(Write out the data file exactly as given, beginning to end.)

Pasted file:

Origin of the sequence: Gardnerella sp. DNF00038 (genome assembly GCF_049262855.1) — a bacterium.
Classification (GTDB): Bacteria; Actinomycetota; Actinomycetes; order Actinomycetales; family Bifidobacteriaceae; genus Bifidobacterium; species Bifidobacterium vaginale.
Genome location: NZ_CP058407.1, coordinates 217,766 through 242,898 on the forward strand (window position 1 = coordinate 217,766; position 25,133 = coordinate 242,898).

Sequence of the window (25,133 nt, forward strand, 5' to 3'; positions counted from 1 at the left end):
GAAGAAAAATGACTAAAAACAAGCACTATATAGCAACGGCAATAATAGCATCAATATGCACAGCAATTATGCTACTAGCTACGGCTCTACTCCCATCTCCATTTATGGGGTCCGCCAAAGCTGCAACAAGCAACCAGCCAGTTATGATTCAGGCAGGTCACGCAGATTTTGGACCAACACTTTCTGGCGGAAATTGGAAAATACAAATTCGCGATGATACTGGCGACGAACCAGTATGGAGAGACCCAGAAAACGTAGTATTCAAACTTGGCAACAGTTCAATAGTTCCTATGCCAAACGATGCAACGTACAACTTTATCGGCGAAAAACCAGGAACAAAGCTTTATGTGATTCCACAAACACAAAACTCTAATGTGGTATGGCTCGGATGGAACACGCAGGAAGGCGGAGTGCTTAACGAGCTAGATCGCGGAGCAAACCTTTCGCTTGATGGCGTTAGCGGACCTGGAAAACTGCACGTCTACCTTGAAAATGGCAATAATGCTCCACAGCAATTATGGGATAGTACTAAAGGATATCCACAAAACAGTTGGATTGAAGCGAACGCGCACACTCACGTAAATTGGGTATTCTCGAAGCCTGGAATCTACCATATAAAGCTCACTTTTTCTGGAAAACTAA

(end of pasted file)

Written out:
Origin of the sequence: Gardnerella sp. DNF00038 (genome assembly GCF_049262855.1) — a bacterium.
Classification (GTDB): Bacteria; Actinomycetota; Actinomycetes; order Actinomycetales; family Bifidobacteriaceae; genus Bifidobacterium; species Bifidobacterium vaginale.
Genome location: NZ_CP058407.1, coordinates 217,766 through 242,898 on the forward strand (window position 1 = coordinate 217,766; position 25,133 = coordinate 242,898).

Sequence of the window (25,133 nt, forward strand, 5' to 3'; positions counted from 1 at the left end):
GAAGAAAAATGACTAAAAACAAGCACTATATAGCAACGGCAATAATAGCATCAATATGCACAGCAATTATGCTACTAGCTACGGCTCTACTCCCATCTCCATTTATGGGGTCCGCCAAAGCTGCAACAAGCAACCAGCCAGTTATGATTCAGGCAGGTCACGCAGATTTTGGACCAACACTTTCTGGCGGAAATTGGAAAATACAAATTCGCGATGATACTGGCGACGAACCAGTATGGAGAGACCCAGAAAACGTAGTATTCAAACTTGGCAACAGTTCAATAGTTCCTATGCCAAACGATGCAACGTACAACTTTATCGGCGAAAAACCAGGAACAAAGCTTTATGTGATTCCACAAACACAAAACTCTAATGTGGTATGGCTCGGATGGAACACGCAGGAAGGCGGAGTGCTTAACGAGCTAGATCGCGGAGCAAACCTTTCGCTTGATGGCGTTAGCGGACCTGGAAAACTGCACGTCTACCTTGAAAATGGCAATAATGCTCCACAGCAATTATGGGATAGTACTAAAGGATATCCACAAAACAGTTGGATTGAAGCGAACGCGCACACTCACGTAAATTGGGTATTCTCGAAGCCTGGAATCTACCATATAAAGCTCACTTTTTCTGGAAAACTAA